So what’s next? Sure enough, WOTC is executing on Hasbro's four quadrant plan for D&D. Let’s break it down:
  • Media: The juggernaut most likely to influence the other three quadrants is the upcoming D&D movie. There have been many attempts at making D&D movies that have all been commercial failures. This time around feels different, if only because there was a legal battle waged through proxies on behalf of movie-making behemoths (Universal Studios vs. Warner Bros.) for D&D’s film rights. It’s clear they think there’s a lot of money to be made with a D&D movie. Unlike other movie launches, Hasbro is supporting the movie with the full force of its license. For an example of what this might look like, see the above picture of the D&D Advent Calendar. Speaking of which...
  • Licensed Consumer Products: Advent calendars are interesting products because they can contain just about anything, but that thing has to be small. They also require a lot of creativity to produce, as 25 different items is a lot to put into one package. If the D&D advent calendar is any indication, we’re going to see a lot more of beholders, displacer beasts, mimics, owlbears, and gelatinous cubes. There are stylized, iconic images of each monster repeated across everything that’s in the calendar, including stickers, gift tags, pencils, and ornaments.
  • Toys & Games: D&D is a game first and foremost, so the release of the next edition (an edition that requires playtesting but holds out the promise for backwards compatibility) is the obvious prime mover in this space. In addition to the aforementioned licenses, D&D toys are starting to show up in the wild. Egg Embry wrote an overview of just some of the D&D action figures available. We can expect a slew of monster toys too.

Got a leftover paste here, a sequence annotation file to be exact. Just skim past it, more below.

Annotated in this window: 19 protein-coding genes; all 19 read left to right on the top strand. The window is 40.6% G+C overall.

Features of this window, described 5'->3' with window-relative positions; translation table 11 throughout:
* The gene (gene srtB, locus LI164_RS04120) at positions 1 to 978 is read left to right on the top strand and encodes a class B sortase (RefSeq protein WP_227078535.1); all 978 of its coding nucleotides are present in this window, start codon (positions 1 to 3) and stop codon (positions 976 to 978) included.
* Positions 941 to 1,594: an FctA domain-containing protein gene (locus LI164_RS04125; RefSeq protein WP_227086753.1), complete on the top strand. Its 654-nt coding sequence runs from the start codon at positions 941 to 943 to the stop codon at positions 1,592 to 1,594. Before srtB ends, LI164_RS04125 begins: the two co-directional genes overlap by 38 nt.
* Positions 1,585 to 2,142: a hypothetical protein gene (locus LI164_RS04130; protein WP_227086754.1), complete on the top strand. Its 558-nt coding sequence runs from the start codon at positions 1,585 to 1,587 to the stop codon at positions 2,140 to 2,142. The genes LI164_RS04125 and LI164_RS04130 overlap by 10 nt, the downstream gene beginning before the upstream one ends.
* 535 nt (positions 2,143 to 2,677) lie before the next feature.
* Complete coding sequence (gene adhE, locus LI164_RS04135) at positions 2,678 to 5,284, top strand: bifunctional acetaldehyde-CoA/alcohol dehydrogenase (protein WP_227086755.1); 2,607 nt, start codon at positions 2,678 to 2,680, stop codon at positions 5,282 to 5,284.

• Digital Gaming: The big news here is One D&D, which uses D&D Beyond as its base. With 13 million registered users, WOTC is banking on D&D Beyond as a base for propagating One D&D to the masses. For better or worse, this includes changes to the OGL with the likely plan to defragment any digital content that currently resides on third-party platforms. There has been several failed attempts at establishing a digital home base for D&D, so it’s really important they get this right.
Cocks has never hidden his digital ambitions for D&D, and now with the company’s full resources at his disposal, we’re about to see a four quadrant D&D plan in action. Hasbro and WOTC are all in on this plan, with the future edition of D&D, the D&D movie, and its reinvigorated digital platform all unified in an attempt to make D&D not just a game, but a brand expression.

Will it work? Perhaps the more relevant question for current D&D fans is ... what if it does?

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Michael Tresca

Michael Tresca